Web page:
Economic advantage to using light shielding
Posted 01 May 2013 - 07:48 PM
Looking at light fixtures in my city(Shinagawa-ku, Tokyo), it seems that most street lights are not properly shielded.
The question I have is simple:
- How much does it cost to shield a street light (cost of equipment, cost of installation), and is there a cost decrease with scale (decrease of cost per light for each additional 100 lights done)?
- If a light is shielded (mercury or fluorescent bulbs), is it justified to diminish the intensity of the light? i.e. it does seem to make sense, since the light will then be fully directed downwards. BUT is there any further equipment to be installed to perform the intensity change? What would be the cost of such equipment?
- What is the wattage consumption of a standard street light (mercury or fluorescent) per night, how much would be spared by shielding and lowering the overall intensity?
In other words, I'm trying to get an idea about the economic advantages to shielding light fixtures (seems to be the very easiest to do with the least controversy) - that would be the only language that authorities would understand.
Posted 02 May 2013 - 02:47 AM
If a light is shielded (mercury or fluorescent bulbs), is it justified to diminish the intensity of the light?
If the interior of the shield is metalic and reflective and redirects the light to where it is useful, then yes you can theoretically reduce the bulb power to approaching 1/2 of the original (assuming the original wasn't over-bright for the intended application - if it was then you can reduce the lamp brighness substantially beyond 1/2)
What is the wattage consumption of a standard street light (mercury or fluorescent) per night,
You are asking for Watt hours? This is impossible to answer without reference to a particular lamp technology - incandesent, sodium, vapour (high and low pressure), mercury vapour, LED etc etc all are very different in power consumption for a reference level of brightness (assuming identical reflector unit amd measuring protocol)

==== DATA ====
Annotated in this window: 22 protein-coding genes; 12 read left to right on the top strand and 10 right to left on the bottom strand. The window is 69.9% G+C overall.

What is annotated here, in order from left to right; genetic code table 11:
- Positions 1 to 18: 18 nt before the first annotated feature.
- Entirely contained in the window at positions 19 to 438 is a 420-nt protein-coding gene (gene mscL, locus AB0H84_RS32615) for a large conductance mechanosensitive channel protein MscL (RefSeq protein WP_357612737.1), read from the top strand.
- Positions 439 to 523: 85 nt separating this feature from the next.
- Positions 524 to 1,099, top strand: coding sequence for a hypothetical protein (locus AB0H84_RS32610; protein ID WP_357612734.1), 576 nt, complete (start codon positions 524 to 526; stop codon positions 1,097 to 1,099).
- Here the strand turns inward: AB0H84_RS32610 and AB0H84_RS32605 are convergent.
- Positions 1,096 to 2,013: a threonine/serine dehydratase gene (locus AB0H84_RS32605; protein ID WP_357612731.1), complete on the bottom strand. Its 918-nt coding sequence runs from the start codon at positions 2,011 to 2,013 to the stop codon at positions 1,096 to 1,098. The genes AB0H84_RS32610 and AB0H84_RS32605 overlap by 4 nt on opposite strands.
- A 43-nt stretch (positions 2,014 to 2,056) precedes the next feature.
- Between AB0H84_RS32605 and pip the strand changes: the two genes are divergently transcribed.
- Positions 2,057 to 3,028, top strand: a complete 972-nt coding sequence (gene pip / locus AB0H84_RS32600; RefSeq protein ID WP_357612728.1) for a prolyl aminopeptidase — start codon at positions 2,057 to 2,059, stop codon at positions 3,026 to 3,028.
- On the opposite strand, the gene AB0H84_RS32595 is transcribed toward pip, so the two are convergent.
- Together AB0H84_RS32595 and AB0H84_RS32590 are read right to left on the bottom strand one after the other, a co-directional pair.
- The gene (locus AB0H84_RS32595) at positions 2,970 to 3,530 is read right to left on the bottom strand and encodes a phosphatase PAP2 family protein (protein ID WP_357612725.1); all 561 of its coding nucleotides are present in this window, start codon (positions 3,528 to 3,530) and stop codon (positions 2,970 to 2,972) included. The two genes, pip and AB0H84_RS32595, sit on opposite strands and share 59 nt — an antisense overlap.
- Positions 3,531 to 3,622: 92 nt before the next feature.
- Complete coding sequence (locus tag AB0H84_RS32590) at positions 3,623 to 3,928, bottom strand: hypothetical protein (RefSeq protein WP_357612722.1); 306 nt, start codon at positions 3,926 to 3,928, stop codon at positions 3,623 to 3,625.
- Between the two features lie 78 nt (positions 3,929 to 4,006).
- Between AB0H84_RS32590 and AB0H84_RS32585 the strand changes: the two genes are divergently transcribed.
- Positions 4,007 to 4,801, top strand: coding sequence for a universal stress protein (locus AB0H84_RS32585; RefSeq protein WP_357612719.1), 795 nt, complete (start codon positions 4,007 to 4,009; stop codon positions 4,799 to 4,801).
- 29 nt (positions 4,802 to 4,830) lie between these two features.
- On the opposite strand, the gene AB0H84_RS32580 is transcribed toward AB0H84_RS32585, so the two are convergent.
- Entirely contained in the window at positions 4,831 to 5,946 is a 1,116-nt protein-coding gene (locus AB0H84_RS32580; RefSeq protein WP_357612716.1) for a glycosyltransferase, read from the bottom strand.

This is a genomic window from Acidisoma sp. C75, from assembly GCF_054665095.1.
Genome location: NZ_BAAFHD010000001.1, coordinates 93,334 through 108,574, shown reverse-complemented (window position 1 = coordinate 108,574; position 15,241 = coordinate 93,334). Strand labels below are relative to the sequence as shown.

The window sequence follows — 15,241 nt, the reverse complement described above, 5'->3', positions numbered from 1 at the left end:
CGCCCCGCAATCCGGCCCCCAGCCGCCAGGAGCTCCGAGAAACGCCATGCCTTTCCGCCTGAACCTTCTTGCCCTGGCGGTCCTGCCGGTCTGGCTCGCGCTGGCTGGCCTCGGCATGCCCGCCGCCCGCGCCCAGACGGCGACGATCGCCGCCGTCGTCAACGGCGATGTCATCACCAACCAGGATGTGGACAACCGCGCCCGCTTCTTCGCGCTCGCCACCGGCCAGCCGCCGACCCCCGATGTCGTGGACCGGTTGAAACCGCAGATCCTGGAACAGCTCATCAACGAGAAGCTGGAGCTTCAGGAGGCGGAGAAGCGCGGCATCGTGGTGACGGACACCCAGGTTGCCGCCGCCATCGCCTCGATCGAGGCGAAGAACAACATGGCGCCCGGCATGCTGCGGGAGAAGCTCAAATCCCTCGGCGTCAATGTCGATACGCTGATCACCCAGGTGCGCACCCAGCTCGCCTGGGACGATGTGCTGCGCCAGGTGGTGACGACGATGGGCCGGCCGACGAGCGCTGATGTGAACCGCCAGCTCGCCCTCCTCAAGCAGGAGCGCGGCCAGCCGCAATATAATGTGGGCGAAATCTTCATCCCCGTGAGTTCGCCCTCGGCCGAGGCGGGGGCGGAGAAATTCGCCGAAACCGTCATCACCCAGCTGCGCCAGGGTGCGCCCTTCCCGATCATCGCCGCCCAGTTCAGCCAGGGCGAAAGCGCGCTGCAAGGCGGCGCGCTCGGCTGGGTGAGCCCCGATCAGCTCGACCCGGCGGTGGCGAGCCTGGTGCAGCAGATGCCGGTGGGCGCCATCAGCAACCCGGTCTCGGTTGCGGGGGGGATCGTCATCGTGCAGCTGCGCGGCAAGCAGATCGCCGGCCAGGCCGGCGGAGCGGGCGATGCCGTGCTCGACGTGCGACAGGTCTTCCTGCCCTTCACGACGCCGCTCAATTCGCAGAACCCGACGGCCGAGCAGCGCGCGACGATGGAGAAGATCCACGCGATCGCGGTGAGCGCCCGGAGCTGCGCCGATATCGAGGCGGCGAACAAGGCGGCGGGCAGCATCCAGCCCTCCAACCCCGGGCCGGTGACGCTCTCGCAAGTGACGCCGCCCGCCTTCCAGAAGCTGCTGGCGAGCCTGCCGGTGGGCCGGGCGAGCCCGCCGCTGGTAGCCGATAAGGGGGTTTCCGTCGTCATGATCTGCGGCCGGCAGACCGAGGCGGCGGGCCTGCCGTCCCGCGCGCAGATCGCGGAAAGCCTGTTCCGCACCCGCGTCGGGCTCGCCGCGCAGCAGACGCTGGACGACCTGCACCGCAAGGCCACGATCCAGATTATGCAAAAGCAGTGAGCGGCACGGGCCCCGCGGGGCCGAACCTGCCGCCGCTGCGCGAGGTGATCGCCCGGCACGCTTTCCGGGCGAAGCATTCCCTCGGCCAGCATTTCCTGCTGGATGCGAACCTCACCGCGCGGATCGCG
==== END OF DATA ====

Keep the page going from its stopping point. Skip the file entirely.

However the economic equation is approximately the captital outlay of adding shield and changing the lamp to lower power unit versus electricity consumption saving in the lifetime of the lamp.
Adding a shield without reducing lamp power has no econnomic benefit. The benefit then is usually confined to limiting light trespass.
Right now the economomics may favour a complete exchange to a fully shielded LED unit (see http://www.bbc.co.uk...ology-22292129) as the power consumption is <10% of incandesent bulbs of same brightness and lamp lifetime is >>>>>> of an incandesent. The key factor in any exchange program is getting them to adopt a correctly shielded luminere - because once installed these units may last 20+ years!
Posted 17 May 2013 - 12:27 PM
Since the pitch for LED street lighting is a total-cost-of-ownership play, lack of maintenance plus low power consumption, LED lighting manufacturers are showcasing products that do direct the light toward the ground because it maximizes their competitive advantage -- using an inherently efficient light source in the most efficient and easily implemented way.
Posted 19 May 2013 - 06:50 PM